The service was followed by a traditional meal called a feijoada: rice and a rich stew cooked for a long time with the beans that are a daily staple. Accompaniments include steamed kale, flour of manioc or cassava, very hot sauce and salad. (Perhaps in 2012, we can launch an Ottawa Spring to Life Campaign: an ecumenical gathering with a mid-day feijoada to follow.)
A Bit of CESE History
CESE was founded in 1973 during the military dictatorship (1964-1985) by 6 mainstream Christian churches: the Anglican, Methodist, Lutheran, the United and Independent Presbyterian churches and the Roman Catholic National Council of Bishops of Brazil (CNBB). There are several Baptist churches that are also closely associated with CESE but since there is no national church, under the constitution they cannot be full members. The churches came together to defend and promote human rights and they founded CESE to be their instrument.
At that time, human rights were being trampled. The risk of persecution including imprisonment, torture and even assassination meant that efforts to defend and promote human rights needed to be undertaken quietly. “Shyly” is how some of my colleagues describe it. While CESE’s low profile was important in those early days, it is now a hindrance and one goal of the Spring campaign is to change that and build support including financial support for CESE`s work.
Christian Churches in Brazil Today
There are almost 90,000 churches and religious communities in Brazil of which some 80,000 are Roman Catholic, but the Protestant churches are more active in CESE. The table shows some statistics to round out the picture.
My Anglican church has about 30 people who attend services and other events. Only rarely are there more than 10. Those rare occasions include the first Sunday of each month, when we have a bilingual service and a shared communal meal after the service. It is a splendid social event and very well-attended. I am including a photo of the whole congregation taken when the Bishop visited in July. Bishop Sebastião preached an eloquent and very direct message about the essential work of Christian churches even tiny congregations like our Paróquia do Bom Pastor in Salvador!
Congregations and Parishes
Apostolic Roman Catholic Church
8,977 parishes 85,000 ecclesiastic communities
Evangelical Anglican Church of Brazil
Evangelical Church of the Lutheran Confession in Brazil
My Baptist church, Igreja Batista Nazareth, is bigger than the Anglican and holds three weekly services. There is a regular attendance of at least 30 and often more at the Sunday evening service when the choir sings. Joel, the Baptist pastor and Anglican Bruno are very close friends. The Baptist church has a fine choir and for a time I sang with them. I would happily continue except that the practices are held following the Thursday evening prayer service and do not finish until at least 10 pm. I have quite a trek to get home and, unfortunately, it seems just too late to be out and about.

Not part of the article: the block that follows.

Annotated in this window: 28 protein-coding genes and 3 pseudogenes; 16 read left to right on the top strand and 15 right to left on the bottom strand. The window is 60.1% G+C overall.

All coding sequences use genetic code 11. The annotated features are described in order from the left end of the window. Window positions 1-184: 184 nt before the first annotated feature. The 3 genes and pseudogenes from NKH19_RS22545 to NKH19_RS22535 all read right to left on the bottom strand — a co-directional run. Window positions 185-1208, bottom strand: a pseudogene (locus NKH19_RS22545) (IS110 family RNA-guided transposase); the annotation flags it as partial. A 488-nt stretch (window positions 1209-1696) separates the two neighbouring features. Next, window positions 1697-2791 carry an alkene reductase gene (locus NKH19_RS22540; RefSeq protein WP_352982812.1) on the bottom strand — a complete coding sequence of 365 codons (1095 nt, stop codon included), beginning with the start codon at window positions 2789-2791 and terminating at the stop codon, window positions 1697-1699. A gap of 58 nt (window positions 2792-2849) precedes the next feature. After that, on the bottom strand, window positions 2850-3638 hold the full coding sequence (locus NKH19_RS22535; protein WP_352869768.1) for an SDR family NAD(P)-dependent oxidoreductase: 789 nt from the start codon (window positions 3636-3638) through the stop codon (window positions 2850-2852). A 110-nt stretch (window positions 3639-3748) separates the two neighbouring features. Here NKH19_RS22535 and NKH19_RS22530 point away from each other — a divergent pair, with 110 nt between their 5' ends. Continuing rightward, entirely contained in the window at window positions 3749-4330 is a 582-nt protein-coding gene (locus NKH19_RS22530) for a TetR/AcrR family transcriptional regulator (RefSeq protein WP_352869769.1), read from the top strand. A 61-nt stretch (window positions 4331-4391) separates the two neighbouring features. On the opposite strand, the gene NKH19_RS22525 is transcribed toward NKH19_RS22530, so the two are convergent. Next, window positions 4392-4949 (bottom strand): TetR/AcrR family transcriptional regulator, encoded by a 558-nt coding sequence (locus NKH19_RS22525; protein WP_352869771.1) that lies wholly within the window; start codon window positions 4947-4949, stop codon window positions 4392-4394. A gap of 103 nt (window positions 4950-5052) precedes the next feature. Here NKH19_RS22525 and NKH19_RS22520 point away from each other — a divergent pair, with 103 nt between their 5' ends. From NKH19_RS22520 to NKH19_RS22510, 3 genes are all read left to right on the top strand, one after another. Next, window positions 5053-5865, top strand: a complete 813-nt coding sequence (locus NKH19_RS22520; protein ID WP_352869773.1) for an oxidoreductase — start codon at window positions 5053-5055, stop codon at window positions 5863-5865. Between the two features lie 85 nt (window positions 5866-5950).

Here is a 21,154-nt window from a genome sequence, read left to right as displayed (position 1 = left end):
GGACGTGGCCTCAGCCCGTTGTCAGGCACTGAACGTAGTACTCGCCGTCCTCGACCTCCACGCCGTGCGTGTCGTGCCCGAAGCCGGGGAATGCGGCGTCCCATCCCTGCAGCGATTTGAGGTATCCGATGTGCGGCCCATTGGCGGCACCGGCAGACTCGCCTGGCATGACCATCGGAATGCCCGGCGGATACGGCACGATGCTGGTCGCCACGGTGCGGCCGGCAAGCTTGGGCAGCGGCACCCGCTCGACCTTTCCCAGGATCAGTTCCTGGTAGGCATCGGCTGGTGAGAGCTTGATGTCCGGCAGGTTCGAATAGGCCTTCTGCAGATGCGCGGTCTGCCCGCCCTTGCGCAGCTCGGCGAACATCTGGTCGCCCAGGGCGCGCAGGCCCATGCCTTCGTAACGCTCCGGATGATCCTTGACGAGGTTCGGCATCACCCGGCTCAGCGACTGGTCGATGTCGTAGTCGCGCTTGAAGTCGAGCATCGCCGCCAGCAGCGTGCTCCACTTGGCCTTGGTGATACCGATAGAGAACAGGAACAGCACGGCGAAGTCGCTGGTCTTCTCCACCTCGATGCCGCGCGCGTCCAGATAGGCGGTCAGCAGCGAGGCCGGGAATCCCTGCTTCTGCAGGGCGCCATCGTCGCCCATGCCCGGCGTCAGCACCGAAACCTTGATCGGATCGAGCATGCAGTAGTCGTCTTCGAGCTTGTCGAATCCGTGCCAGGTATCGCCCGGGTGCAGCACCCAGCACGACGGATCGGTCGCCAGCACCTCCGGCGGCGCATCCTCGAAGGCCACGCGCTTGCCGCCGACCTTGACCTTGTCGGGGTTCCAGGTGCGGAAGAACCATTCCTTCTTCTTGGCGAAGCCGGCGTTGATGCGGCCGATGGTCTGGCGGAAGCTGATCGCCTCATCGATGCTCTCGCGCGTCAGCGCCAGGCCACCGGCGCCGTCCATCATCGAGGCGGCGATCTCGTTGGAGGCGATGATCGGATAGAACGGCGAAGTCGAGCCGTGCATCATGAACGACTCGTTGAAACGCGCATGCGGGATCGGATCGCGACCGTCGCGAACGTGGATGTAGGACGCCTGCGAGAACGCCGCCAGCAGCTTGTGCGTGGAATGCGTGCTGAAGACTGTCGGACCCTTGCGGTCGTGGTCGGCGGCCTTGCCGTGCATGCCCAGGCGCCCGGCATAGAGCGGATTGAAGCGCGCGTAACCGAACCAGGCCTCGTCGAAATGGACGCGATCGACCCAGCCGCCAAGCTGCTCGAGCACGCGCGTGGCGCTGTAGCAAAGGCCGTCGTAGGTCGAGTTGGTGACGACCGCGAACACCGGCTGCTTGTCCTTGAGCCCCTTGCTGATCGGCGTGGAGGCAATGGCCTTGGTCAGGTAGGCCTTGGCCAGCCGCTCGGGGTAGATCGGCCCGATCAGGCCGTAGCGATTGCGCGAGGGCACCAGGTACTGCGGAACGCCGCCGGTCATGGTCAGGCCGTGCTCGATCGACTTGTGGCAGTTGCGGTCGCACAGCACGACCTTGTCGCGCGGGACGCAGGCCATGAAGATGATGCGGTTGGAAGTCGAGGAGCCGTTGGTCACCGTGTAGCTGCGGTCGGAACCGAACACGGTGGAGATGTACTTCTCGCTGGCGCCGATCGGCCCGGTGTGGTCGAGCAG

Linking these Threads in Spring
During the Spring campaign, CESE hopes to connect with as many of its founding churches as possible... as you can see from the table, there are lots of them. Our opening launch here in Salvador got us off to a great start.
I will tell you about some of the projects CESE is currently supporting to address environmental concerns in a later issue. I hope you had a happy Thanksgiving – lots and lots to giving thanks for, isn`t there?
We have added many books to the shelves of our Parkdale library this fall. Do come in and browse.
I begin with a few titles on the contentious topic of Israel, its recent history and its relationship to the Palestinians. Judaism Does Not Equal Israel is by a leading American Jewish thinker, Marc H. Ellis, who makes the case that questioning current Israeli policies is fully consonant with being a faithful Jew. Ellis does not believe a two state solution has a future.
The Holocaust Industry: Reflections on the Exploitation of Jewish Suffering by Norman Finkelstein is now eleven years old but no less controversial than when it first appeared.
Once Upon A Country: a Palestinian Life by Sari Nusseibeh is a wonderful personal account of the Israeli/ Palestinian conflict by a fine thinker, an Arab philosophy professor who lives and works in Jerusalem, an eyewitness to history.
For a change of pace, there are two new additions on the topic of the relationship of Science and Faith. The Language of Science and Faith is co-authored by Francis S. Collins, who spearheaded the Human Genome Project. The book’s subtitle is Straight Answers to Genuine Questions.
The second book is Faith@ Science: Why Science Needs Faith in the Twenty-first Century. This is a collection of essays by Canadian journalist, Denyse O’Leary.
We recently offered a Faith Formation series covering some of the basics of Christian Faith. Topics included the nature of Faith itself, the Bible, the Trinity, Jesus, the Christ, his person and work and a look at some of the so called practices which keep faith alive in our hearts and lives. The following titles relate to that series.